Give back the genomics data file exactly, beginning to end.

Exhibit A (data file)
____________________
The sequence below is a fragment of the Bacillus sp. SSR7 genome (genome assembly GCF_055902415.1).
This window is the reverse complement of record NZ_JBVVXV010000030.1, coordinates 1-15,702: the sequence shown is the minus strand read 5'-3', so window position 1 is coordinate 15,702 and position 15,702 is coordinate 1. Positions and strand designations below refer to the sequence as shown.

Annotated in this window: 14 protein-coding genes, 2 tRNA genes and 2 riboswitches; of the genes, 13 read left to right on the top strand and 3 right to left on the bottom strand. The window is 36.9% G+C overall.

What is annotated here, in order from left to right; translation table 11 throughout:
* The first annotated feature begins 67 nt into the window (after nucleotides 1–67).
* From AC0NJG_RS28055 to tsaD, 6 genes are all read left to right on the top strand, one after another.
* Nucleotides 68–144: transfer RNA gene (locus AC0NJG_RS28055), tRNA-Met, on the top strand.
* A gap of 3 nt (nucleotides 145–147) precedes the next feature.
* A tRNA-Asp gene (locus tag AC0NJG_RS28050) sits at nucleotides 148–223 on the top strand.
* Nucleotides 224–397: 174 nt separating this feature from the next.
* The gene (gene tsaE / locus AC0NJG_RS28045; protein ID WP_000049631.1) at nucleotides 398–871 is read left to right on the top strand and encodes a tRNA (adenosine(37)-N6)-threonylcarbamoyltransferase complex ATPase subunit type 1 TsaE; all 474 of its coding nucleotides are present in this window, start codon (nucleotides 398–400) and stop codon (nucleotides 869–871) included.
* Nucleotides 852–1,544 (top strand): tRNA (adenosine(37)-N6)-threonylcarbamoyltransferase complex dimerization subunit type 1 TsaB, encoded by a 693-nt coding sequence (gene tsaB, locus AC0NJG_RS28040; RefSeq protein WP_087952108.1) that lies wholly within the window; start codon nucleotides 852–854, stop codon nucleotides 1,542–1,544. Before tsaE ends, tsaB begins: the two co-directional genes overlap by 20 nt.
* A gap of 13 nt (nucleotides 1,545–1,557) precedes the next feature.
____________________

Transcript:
The sequence below is a fragment of the Bacillus sp. SSR7 genome (genome assembly GCF_055902415.1).
This window is the reverse complement of record NZ_JBVVXV010000030.1, coordinates 1-15,702: the sequence shown is the minus strand read 5'-3', so window position 1 is coordinate 15,702 and position 15,702 is coordinate 1. Positions and strand designations below refer to the sequence as shown.

Annotated in this window: 14 protein-coding genes, 2 tRNA genes and 2 riboswitches; of the genes, 13 read left to right on the top strand and 3 right to left on the bottom strand. The window is 36.9% G+C overall.

What is annotated here, in order from left to right; translation table 11 throughout:
* The first annotated feature begins 67 nt into the window (after nucleotides 1–67).
* From AC0NJG_RS28055 to tsaD, 6 genes are all read left to right on the top strand, one after another.
* Nucleotides 68–144: transfer RNA gene (locus AC0NJG_RS28055), tRNA-Met, on the top strand.
* A gap of 3 nt (nucleotides 145–147) precedes the next feature.
* A tRNA-Asp gene (locus tag AC0NJG_RS28050) sits at nucleotides 148–223 on the top strand.
* Nucleotides 224–397: 174 nt separating this feature from the next.
* The gene (gene tsaE / locus AC0NJG_RS28045; protein ID WP_000049631.1) at nucleotides 398–871 is read left to right on the top strand and encodes a tRNA (adenosine(37)-N6)-threonylcarbamoyltransferase complex ATPase subunit type 1 TsaE; all 474 of its coding nucleotides are present in this window, start codon (nucleotides 398–400) and stop codon (nucleotides 869–871) included.
* Nucleotides 852–1,544 (top strand): tRNA (adenosine(37)-N6)-threonylcarbamoyltransferase complex dimerization subunit type 1 TsaB, encoded by a 693-nt coding sequence (gene tsaB, locus AC0NJG_RS28040; RefSeq protein WP_087952108.1) that lies wholly within the window; start codon nucleotides 852–854, stop codon nucleotides 1,542–1,544. Before tsaE ends, tsaB begins: the two co-directional genes overlap by 20 nt.
* A gap of 13 nt (nucleotides 1,545–1,557) precedes the next feature.